In a statement, NASA said, “Compared to other human activity, the impact of rocket launches on surface air quality is not significant.”
Karimi hopes his company will win the $100 million funding being offered by Elon Musk to the company with the best carbon capture technology.
It said solid rocket boosters were previously used, and studied extensively, during the Space Shuttle Program and were shown to have minimal lasting impact to the environment. In addition, the agency strives “to be a leader in reducing the use of ozone-depleting substances,” and it works to design robotic spacecraft, launch missions and conduct basic research in ways that minimize impact on the global environment.
“NASA uses the vantage point of space to increase understanding of our home planet, improve lives, and safeguard our future,” the agency said.
The latest on NASA’s Space Launch System: NASA rocket test ends early due to conservative test parameters
Having someone of Musk’s prominence tweet about carbon capture can also raise awareness and inspire more business moguls to consider the technology, said Tip Meckel, senior research scientist at the Gulf Coast Carbon Center at the University of Texas at Austin.
“A single tweet can raise the profile for hundreds of thousands of people,” Meckel said. “I wonder how many people Googled carbon capture for the first time in their life.”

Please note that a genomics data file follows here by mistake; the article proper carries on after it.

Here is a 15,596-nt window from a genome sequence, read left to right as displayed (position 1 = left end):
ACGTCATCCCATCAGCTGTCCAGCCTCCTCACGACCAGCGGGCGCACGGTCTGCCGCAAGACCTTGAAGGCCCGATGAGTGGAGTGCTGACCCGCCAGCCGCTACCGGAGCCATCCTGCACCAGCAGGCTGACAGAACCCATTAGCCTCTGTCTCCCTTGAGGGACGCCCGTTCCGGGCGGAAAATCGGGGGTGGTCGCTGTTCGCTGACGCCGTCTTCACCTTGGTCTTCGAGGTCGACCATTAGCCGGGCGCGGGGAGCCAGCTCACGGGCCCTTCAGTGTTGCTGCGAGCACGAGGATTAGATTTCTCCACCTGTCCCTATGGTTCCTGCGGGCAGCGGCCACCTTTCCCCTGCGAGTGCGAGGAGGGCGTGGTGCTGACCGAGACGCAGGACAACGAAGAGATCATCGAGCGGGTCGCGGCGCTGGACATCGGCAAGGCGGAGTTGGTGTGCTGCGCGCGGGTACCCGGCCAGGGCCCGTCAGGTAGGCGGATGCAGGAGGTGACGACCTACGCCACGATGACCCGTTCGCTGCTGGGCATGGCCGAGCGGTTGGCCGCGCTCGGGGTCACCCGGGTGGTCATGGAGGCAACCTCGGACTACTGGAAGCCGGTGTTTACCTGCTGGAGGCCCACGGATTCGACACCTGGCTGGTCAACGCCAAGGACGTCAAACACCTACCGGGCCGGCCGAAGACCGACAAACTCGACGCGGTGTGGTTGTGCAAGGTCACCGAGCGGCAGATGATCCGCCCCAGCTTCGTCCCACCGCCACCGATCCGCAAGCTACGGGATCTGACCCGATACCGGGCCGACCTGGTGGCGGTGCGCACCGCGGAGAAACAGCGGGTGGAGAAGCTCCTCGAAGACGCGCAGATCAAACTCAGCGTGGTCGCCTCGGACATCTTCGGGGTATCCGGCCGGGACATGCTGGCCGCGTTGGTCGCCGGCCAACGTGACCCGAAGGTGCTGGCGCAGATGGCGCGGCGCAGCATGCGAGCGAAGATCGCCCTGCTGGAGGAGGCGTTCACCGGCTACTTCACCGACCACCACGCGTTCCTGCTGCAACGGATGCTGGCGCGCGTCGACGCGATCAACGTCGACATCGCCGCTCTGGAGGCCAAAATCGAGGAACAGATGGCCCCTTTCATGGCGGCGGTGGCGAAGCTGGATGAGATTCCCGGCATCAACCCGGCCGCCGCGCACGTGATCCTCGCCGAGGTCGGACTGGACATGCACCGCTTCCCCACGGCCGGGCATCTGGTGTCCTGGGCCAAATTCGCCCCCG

The Gulf Coast Carbon Center is funded by the Department of Energy to store carbon dioxide after it’s been captured. Meckel said the gas is turned into a liquid and pumped underground for storage. The idea is to return carbon from where it was extracted.
The Department of Energy has provided his center with roughly $100 million to put CO2 underground and monitor it. This agency has also invested hundreds of millions into carbon capture projects across Texas.
So Musk’s $100 million is a lot of money to be donated by one person. And it could be a life-changing amount of money for a startup. But in the world of carbon capture, Meckel said it’s just the start.
Those seeking more sustainable technology hope it’s an inspirational start for Earth and an aspirational future for Mars.
Source: LMTonline, 2021-01-29.